During the same era, the business strategy sought testing evidence to specify the authenticity of competitive advantage. Many research were conducted to advantage that would help industries in general. The aim was to identify factors not and not to specifically point out their relationship to performance. Berger and Haubrich pointed out tat the banking literature now needs to include aspects from the strategy literature. Recently research has moved across the SCP hypothesis, and examined a number of competing models. The measures of conduct and performance that are scrutinized have now included a number of indicators like efficiency, risks of banks, service quality and consequences incurred by the whole economy.
The basic parameter of the SCP paradigm is that the economic performance of a sector is the primary function of the buyers and sellers which is therefore the function of the economy’s structure. In most cases performance is measure in terms of maximization of welfare, conduct in the broadest prospect refers to the activities conducted by the buyer and seller. Seller activities usually include utilization and installation of capacity, promotional and pricing policies, R&D, intra firm competition or collusion. Industry structure in one of the main determinants of conduct and includes the size of the market, the level of technology and product homogeneity, the level of integration and barriers to exit and entry.
The idea of business organization from the S-C-P paradigm has clearly been working in the development of nonspecific strategies and business typologies. Porter states clearly, In the long run, the velocity of return obtainable from challenging in an industry is a function of its fundamental structure. Further, Porter lists effortlessness of entry as the first of five determinants of industry charisma, and White suggests that the most trendy business strategies or typologies are based on assessing and detecting the magnetism of an industry. Others point toward that a firm's ability to earn greater profits is reliant upon strategies that make industry configuration more attractive. in the literature of the SCP paradigm, the development of business plans seems to be a function of certain characteristics of the industry.
The success of any given plan in directly proportional to its ability and willingness to commence activities that erect barriers to entry and increased level of concentration. the height of the barriers to entry depicts the extent to which superior profits can be obtained. Many diversifications in research of mergers and acquisitions also make the direct and indirect use of the SCP paradigm hypothesis. For example Montgomery and Singh hypothesize that the act of diversification may be a direct function of barriers to entry. it is basically suggested that increased level of concentration and complete and absolute cost barriers are not linked with diversification.
This complex view of diversification underlies the test of return to related versus unrelated diversification. It also indicated that certain merging strategies can be linked to characteristics of the structure, to be more specific, barriers to entry of all the participating firms. It is clear that facets of the SCP paradigm have been incorporated into the normative measurement of Premeditated Management as well. Industry arrangement and its influence on accomplishment is an idea that permeates the strategic development text. The limitations of the SCP paradigm exist. While such a hypothesis is usually used in formulation of research strategy.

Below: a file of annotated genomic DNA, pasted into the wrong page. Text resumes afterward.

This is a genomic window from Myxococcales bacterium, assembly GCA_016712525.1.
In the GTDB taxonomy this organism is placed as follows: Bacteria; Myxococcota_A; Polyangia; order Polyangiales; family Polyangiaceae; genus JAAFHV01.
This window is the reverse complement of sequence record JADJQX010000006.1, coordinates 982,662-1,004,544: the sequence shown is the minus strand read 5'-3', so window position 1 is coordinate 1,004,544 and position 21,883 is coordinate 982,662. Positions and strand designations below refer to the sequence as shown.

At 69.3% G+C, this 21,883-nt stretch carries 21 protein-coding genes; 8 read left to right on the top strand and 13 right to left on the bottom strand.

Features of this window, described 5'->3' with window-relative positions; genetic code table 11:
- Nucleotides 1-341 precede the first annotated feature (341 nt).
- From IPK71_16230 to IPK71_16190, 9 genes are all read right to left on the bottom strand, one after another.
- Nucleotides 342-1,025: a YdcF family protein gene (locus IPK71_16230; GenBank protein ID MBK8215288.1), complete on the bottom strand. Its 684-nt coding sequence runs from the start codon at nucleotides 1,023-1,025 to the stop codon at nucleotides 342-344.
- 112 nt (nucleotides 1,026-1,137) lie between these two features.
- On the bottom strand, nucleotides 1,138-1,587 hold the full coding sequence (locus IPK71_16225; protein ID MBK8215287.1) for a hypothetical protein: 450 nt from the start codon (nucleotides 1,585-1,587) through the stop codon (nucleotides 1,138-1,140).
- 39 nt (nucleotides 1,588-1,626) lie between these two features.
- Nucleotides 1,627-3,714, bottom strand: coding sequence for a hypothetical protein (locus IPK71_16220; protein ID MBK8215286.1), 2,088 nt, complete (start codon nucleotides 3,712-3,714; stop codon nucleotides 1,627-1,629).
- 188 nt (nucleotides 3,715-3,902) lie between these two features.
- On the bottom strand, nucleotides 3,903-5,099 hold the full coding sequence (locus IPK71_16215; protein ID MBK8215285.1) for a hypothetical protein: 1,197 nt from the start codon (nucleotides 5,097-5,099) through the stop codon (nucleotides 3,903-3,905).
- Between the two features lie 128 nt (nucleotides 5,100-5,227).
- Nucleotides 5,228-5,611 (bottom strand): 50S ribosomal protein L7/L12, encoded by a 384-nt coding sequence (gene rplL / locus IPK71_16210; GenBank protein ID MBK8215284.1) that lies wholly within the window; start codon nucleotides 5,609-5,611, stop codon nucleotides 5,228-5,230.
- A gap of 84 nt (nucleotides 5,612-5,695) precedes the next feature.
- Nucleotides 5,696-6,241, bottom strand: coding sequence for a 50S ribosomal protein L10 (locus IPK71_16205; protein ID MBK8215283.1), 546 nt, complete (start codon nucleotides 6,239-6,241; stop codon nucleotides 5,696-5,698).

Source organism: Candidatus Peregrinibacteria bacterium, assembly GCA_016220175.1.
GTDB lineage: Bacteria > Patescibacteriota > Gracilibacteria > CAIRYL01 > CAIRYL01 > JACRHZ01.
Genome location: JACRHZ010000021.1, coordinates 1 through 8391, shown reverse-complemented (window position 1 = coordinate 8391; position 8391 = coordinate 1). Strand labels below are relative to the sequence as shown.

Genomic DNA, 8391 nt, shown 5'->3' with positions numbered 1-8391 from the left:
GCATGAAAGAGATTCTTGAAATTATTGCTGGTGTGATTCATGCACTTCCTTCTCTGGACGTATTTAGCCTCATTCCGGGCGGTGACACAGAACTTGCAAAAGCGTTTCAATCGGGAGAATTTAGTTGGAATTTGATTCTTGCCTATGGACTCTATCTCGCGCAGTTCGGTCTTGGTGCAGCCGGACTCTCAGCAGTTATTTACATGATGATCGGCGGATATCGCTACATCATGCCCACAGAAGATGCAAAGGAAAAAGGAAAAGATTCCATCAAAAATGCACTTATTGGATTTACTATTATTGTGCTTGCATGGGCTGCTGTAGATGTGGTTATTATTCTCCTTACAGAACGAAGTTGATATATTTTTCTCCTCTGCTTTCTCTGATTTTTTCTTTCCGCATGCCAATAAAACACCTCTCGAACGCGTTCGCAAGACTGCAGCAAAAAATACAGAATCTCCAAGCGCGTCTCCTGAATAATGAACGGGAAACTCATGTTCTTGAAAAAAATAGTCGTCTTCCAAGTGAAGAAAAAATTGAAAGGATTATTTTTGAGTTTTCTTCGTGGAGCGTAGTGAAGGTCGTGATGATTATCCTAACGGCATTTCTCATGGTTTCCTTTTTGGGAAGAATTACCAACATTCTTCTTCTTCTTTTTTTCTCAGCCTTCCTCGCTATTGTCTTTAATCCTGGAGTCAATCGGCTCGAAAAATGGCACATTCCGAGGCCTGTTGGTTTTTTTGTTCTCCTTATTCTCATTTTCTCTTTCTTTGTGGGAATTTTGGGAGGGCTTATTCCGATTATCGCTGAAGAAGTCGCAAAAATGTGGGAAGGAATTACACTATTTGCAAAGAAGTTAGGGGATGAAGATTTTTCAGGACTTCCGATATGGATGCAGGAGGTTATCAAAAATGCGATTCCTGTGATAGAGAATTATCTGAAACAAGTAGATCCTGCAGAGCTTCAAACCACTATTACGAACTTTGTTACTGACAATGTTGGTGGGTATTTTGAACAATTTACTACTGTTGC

The SCP model has many weaknesses and limitations firstly the wrong level of analysis, secondly the use of very static analysis and thirdly a heavily dependent on the barriers as a means of determination of profits. In a way of speaking about predictability these weaknesses can be costly for both practitioners and researchers. As a foundation for hypothesis expansion, the amalgamation of the S-C-P paradigm has consequence in strategy researchers using the wrong level of analysis . The S-C-P paradigm was urbanized to explain and envisage industry level observable fact and makes the postulation that all the firms contained by an industry are homogeneous (Purkayastha, n.p.)
The general objective of this analysis was to review the production function and the market structure, conduct and performance (profitability) of the banking industry in the United States by using available data for the period 1994-2003. To accomplish the objective of this study, we approximated stochastic frontier production task and SCP model with output and efficiency procedures as endogenous changeable with Battese and Coelli specification to test the belongings of several variables, including but not limited, to jeopardy, concentration, market shares of the firms, and transition expenses, on the prosperity of the firms measured in terms of efficiency.
The basic argument underlying this explore is that firm financial and in use performance data can be used as representative indicators of the determinants that constitute the essence of profitability from the efficiency paradigm. Therefore, each variable included in this analysis was represented by a financial and/or operating statistic. Data and information needed to accomplish the purpose of this study came from the electronic media. Results from this study indicate that quite a few inconsistencies in this study have statistically significant impact on the efficiency measures.